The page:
Thursday, April 22, 2010
Bryce Harper’s makeupPosted by Pat Andriola
There's some discussion going on surrounding Kevin Goldstein's report on Bryce Harper's makeup in his latest Future Shock. Here's Goldstein's take:
The Makeup: This should not be underrated. It’s impossible to find any talent evaluator who isn’t blown away by Harper’s ability on the field, but it’s equally difficult to find one who doesn’t genuinely dislike the kid. One scout called him among the worst amateur players he’s ever seen from a makeup standpoint, with top-of-the-scale arrogance, a disturbingly large sense of entitlement, and on-field behavior that includes taunting opponents. “He’s just a bad, bad guy,” said one front-office official. “He’s basically the anti-Joe Mauer.” How this plays into the negotiation or future evaluation is yet to be determined, as history has shown us that the bigger talent a player is, the more makeup issues teams will deal with. Bench players can't afford to be problems, but plenty of teams happily put up with difficult superstars.
With that, here are some notable takes.
The question is whether being a jerk effects a player’s potential work ethic. You could make a pretty strong case that the things that Delmon Young a bad dude are very similar to the things that have made Delmon Young a flop in the big leagues. There are hundreds of examples just like this. I don’t think its a question of how much you discount your offer to Harper, because there’s a number below which he won’t sign. So, the question is more “Harper and his issues at $10-ish million or Prospect B for $5 million”. If my scouting staff was concerned enough about Harper’s make-up that they thought it would affect his work ethic, I’d go for Prospect B and spend the extra money elsewhere.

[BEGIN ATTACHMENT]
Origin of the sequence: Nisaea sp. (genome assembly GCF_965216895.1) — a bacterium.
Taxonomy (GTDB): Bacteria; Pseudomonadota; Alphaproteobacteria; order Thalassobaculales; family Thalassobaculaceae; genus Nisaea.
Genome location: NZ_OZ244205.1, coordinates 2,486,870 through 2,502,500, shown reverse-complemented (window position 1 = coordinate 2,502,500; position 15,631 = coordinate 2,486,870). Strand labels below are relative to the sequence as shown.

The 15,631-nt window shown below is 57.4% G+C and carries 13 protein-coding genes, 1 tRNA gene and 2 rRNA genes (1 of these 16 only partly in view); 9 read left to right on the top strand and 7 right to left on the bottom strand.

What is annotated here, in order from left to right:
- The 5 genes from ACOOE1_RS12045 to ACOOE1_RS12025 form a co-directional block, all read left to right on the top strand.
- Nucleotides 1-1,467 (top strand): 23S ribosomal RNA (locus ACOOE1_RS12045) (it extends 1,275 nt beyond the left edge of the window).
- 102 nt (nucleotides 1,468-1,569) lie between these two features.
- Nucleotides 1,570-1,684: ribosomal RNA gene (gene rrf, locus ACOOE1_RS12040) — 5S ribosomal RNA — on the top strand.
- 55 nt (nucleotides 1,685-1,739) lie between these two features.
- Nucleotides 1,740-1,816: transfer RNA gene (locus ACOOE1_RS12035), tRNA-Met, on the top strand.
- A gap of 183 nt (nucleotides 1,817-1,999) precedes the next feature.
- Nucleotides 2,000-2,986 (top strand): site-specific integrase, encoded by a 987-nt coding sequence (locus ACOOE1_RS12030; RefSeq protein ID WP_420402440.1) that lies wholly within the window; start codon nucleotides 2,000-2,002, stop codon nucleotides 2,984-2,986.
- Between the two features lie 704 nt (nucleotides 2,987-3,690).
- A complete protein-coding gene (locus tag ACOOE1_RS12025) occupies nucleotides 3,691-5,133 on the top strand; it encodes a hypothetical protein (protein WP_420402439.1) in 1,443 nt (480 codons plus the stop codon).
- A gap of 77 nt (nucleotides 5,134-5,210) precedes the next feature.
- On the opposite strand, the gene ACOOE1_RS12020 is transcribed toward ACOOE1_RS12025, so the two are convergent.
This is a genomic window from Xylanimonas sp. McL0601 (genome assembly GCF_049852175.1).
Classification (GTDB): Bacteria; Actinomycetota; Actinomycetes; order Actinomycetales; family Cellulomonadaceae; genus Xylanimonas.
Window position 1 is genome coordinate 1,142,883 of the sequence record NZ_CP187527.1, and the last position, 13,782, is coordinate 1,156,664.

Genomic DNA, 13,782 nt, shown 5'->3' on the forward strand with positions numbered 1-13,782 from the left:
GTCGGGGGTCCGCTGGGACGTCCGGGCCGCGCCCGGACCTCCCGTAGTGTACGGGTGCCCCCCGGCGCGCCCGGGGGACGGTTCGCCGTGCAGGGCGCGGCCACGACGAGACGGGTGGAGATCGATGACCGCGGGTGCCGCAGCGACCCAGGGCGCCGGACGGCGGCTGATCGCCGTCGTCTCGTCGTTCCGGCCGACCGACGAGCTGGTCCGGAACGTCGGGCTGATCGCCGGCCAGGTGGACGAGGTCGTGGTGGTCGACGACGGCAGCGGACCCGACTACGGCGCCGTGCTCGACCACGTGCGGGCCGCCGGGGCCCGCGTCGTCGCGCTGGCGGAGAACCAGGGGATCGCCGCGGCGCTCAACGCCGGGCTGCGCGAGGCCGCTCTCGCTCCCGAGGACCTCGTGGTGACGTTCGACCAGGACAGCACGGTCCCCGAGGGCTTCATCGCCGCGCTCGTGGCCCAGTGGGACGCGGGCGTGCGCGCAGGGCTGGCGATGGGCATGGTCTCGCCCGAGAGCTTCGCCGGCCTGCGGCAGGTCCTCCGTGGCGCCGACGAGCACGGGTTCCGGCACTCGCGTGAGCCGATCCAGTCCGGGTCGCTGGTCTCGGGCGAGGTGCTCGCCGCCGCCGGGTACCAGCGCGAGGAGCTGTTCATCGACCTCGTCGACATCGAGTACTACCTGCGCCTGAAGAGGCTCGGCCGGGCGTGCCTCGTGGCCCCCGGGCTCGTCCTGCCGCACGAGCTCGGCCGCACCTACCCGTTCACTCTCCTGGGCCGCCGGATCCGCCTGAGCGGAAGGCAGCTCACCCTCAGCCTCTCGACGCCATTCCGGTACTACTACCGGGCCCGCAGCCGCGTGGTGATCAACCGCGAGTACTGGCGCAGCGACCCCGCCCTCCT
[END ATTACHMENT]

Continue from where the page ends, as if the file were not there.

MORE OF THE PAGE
What if Bryce Harper turns into the sweetest guy in the whole world… and then loses his edge? Isn’t that what the Kent Hrbek / Gary Gaetti thing was about, how one of them found Jesus, and the other guy said he lost his edge? This is just like people telling Vladimir Guerrero he should change his batting approach. Trying to reign in Ron Hextall. Trying to get Harper to change his attitude. Trying to get Martin Brodeur to a marriage counselor (and then he wins the Stanley Cup instead). We have no idea how a specific human being will respond, and trying to put in a “general regression” to that player will have a huge uncertainty level, so large that we are POSSIBLY better off not being amateur psychologist. Until we actually study the issue properly, everyhing we say on the issue is nothing more than summary opinions without evidence. And we know what that’s called.
The Pirates won three straight division titles with Barry Bonds in the lineup. When evaluating young baseball players, teams have to separate their desires into "need-to-haves" and "like-to-haves." When you have the first pick in the draft, you need to have a great deal of confidence in a young player's talent. You'd like to have someone with Joe Mauer's personality. But how many Joe Mauers are there, really? ...To me, "makeup" should include a healthy space for a player's willingness and ability to work at becoming a better baseball player. Maybe Bryce Harper falls short there, too. But if I'm running a draft, I'm a lot more worried about how good a player he'll be than how much fun he'll be in the clubhouse.
I've seen a few pieces like that, one that called him a "terrible role model" ... for one thing, he's 17 years old. For another, the coaching staff at CSN seems to have no problem with him, and his behavior on the field - where it matters - has been fine. What you're really seeing is a bad combination of the kill-your-idols school of writing and plain old contrarianism - take down the best guy. You heard it last year with unfounded criticisms of Strasburg's arm action. So, to answer your question, I think it's wrong, and I think it's irrelevant.
I just don't understand why most of this is important. If we even accept the contested premise that Harper is a bad guy, why does this matter? How will this manifest itself in terms of positive or negative consequences for the team that drafts him? Also, as Tango points out, maybe this competitive edge, characterized as "being a jerk," is actually a driving force for him talent-wise. Point here is that this is probably way overblown already, and even if Harper pissed off some scouts, it won't make a lick of difference in terms of what the Nationals decide to offer him monetarily.